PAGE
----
• By using our tried and tested remote patient monitoring care process, we improve patients' health and quality of life while reducing healthcare system costs, increasing efficiency, and increasing your ROI. (telemedcare.com)
  • You're the backbone of the healthcare system, working long hours to care for patients and being a team leader. (resumeworded.com)
  • Decreased readmission rates are largely seen as an indicator of effective care and improved resource management. (hcahealthcare.com)
  • The bivariate analysis revealed that patients discharged to skilled nursing facilities had the highest readmission rates (28%), followed by home care (26%) (P = .001). (hcahealthcare.com)
  • Other strong predictors of readmission within 30 days were prior chronic lung disease, arrhythmias, and acute kidney injuries. (innovitaresearch.com)
  • Predictors of the perceived impact of a patient safety collaborative: an exploratory study. (ahrq.gov)
  • Complementarity of nutritional assessment tools to predict prolonged hospital stay and readmission in older patients with solid tumors: A secondary analysis of a cohort study. (bvsalud.org)
  • These results support recent analyses that found chronic conditions to be significantly associated with hospital readmission ( 6 , 7 ) and could be explained by the complications of underlying conditions in the presence of COVID-19 ( 8 ), COVID-19 sequelae ( 3 ), or indirect effects of the COVID-19 pandemic ( 9 ). (cdc.gov)
  • To determine the association of race with serious complications during postpartum readmissions. (nih.gov)
  • Real money: complications and hospital costs in trauma patients. (smw.ch)
  • The case management team at St. Petersburg General Hospital in St. Petersburg, Florida identified chronic obstructive pulmonary disease (COPD) exacerbation, pneumonia, and sepsis as 3 of the leading diagnoses on index admission that later led to 30-day readmissions. (hcahealthcare.com)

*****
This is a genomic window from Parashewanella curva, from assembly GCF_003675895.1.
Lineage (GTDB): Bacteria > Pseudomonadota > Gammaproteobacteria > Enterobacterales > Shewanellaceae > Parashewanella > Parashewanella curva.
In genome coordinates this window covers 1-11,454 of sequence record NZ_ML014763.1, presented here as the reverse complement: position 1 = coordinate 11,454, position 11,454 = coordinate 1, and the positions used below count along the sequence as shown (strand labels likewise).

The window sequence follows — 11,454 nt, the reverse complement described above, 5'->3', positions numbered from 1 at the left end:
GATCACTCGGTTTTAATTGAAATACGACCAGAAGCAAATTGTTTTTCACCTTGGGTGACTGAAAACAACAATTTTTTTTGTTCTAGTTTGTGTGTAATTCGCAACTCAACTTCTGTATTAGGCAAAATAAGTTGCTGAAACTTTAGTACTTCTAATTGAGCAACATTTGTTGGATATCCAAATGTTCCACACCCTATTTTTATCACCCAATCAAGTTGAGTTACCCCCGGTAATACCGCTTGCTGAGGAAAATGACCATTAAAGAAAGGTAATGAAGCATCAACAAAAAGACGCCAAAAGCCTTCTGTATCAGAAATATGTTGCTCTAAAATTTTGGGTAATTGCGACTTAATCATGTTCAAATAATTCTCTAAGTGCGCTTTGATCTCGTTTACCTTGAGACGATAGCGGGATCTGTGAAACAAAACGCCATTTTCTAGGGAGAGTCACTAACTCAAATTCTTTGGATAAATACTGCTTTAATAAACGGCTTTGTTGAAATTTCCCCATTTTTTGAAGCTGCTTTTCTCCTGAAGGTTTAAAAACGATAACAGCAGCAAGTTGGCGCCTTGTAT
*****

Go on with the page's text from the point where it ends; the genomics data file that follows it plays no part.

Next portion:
• Identification of these risk factors can allow providers to target interventions to reduce potentially avoidable readmissions. (medscape.com)
  • To understand the impact of a variety of risk factors in a diverse general medicine population, we evaluated the characteristics of readmitted patients in a large urban university medical center over a 2-year period. (medscape.com)
  • Cite this: Redefining Readmission Risk Factors for General Medicine Patients - Medscape - Feb 01, 2011. (medscape.com)
  • Hospital readmissions are costly and detrimental to patient health, so an applicable risk model can support efforts to avert early readmissions, say the researchers. (innovitaresearch.com)
  • Overall risk for readmission by race was determined. (nih.gov)
  • Risk for severe maternal morbidity during readmissions by race was analyzed. (nih.gov)
  • Log-linear regression models including demographics, hospital factors, and comorbid risk were used to analyze risk for severe maternal morbidity during postpartum readmissions. (nih.gov)
  • Patients were grouped according to their nutritional risk and malnutrition status. (bvsalud.org)
  • Summary perioperative risk metrics within the electronic medical record predict patient-level cost variation in pancreaticoduodenectomy. (nih.gov)
  • AIMS OF THE STUDY: Multimorbidity is a growing global health problem, resulting in an increased perioperative risk for surgical patients. (smw.ch)
  • PCSK9 inhibitors provide an additional treatment option to statins and ezetimibe in high-risk patients who previously remained at risk despite receiving the maximum dose of those medicines that the individual could tolerate. (england.nhs.uk)
  • Risk Factor Analysis of Hospital Readmissions at St. Petersburg General Hospital" by Vincent Wu, Sean Quinonez et al. (hcahealthcare.com)
  • Objective To evaluate the length of stay difference and its economic implications between hospital patients and virtual ward patients. (bmj.com)
  • Founded in 1863, the Hospital has the lowest complication and readmission rates in the nation for orthopedics, and among the lowest infection rates. (prnewswire.com)
  • A total of 31 (26.5%) patients experienced a complication identified by the National Surgical Quality Improvement Program. (nih.gov)
  • As a result, there are few data describing the clinical, operational, and demographic factors associated with readmission in a heterogeneous population of hospitalized general medicine patients-the patient population of most generalists in the United States. (medscape.com)
  • Kaiser Permanente's hospital-at-home effort has readmission rates that are lower than the national average-with no signs of slowing down. (ama-assn.org)